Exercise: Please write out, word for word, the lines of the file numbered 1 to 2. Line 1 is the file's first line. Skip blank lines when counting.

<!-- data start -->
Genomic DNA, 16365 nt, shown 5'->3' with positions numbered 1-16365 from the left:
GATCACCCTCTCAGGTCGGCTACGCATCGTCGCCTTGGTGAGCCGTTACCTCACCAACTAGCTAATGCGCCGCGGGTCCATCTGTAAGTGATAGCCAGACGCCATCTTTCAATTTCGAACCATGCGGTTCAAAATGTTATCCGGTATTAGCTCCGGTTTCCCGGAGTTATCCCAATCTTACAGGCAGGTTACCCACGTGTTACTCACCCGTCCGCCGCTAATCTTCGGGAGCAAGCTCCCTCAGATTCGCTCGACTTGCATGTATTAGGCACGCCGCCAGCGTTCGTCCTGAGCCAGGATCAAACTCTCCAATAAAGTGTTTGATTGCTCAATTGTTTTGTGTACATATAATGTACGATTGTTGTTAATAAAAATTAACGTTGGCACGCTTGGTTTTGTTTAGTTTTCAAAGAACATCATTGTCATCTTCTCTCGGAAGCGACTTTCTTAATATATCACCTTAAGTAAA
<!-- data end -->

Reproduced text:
Genomic DNA, 16365 nt, shown 5'->3' with positions numbered 1-16365 from the left:
GATCACCCTCTCAGGTCGGCTACGCATCGTCGCCTTGGTGAGCCGTTACCTCACCAACTAGCTAATGCGCCGCGGGTCCATCTGTAAGTGATAGCCAGACGCCATCTTTCAATTTCGAACCATGCGGTTCAAAATGTTATCCGGTATTAGCTCCGGTTTCCCGGAGTTATCCCAATCTTACAGGCAGGTTACCCACGTGTTACTCACCCGTCCGCCGCTAATCTTCGGGAGCAAGCTCCCTCAGATTCGCTCGACTTGCATGTATTAGGCACGCCGCCAGCGTTCGTCCTGAGCCAGGATCAAACTCTCCAATAAAGTGTTTGATTGCTCAATTGTTTTGTGTACATATAATGTACGATTGTTGTTAATAAAAATTAACGTTGGCACGCTTGGTTTTGTTTAGTTTTCAAAGAACATCATTGTCATCTTCTCTCGGAAGCGACTTTCTTAATATATCACCTTAAGTAAA